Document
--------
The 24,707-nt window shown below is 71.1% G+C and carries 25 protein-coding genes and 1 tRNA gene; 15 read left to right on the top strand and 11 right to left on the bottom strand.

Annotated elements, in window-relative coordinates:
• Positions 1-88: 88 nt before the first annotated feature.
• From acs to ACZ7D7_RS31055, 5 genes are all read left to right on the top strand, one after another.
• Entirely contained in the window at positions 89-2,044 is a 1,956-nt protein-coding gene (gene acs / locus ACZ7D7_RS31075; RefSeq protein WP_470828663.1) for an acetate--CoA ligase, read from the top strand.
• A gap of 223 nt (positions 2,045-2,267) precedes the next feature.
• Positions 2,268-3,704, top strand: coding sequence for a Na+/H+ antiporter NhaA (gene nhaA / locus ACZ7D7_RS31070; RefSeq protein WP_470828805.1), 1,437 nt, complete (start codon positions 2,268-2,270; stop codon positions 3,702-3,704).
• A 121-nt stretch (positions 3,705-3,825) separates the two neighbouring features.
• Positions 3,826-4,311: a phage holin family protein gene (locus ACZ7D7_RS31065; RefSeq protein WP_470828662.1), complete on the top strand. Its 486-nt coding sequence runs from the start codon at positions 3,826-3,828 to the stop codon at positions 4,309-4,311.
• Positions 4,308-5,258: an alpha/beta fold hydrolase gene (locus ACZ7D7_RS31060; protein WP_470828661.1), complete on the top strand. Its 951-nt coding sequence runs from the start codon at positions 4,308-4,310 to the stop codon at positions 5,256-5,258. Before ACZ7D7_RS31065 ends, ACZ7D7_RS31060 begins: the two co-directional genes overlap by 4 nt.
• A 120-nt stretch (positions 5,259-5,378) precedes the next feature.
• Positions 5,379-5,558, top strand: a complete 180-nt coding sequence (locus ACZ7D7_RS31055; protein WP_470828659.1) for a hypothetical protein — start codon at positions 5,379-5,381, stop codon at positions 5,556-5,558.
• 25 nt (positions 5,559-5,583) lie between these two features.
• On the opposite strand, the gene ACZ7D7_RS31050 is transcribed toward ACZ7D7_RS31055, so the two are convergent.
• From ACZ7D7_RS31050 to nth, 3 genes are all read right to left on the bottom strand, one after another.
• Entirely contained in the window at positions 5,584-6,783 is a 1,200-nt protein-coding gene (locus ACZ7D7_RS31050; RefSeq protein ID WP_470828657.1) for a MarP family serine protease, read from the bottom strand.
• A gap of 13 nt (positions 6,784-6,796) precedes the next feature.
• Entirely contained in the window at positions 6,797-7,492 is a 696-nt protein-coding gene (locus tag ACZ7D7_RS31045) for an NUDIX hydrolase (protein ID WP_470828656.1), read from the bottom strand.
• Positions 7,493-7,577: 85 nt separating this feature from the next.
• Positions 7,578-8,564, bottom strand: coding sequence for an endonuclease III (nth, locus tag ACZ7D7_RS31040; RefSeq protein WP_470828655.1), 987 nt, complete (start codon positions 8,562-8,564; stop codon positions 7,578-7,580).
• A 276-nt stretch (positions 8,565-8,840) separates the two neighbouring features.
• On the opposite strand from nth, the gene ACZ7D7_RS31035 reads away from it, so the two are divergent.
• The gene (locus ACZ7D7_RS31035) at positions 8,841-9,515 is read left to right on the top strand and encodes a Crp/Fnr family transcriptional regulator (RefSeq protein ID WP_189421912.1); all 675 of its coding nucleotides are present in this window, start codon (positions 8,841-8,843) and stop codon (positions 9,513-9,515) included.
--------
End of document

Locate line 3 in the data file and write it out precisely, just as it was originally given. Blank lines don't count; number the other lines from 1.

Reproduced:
• Positions 1-88: 88 nt before the first annotated feature.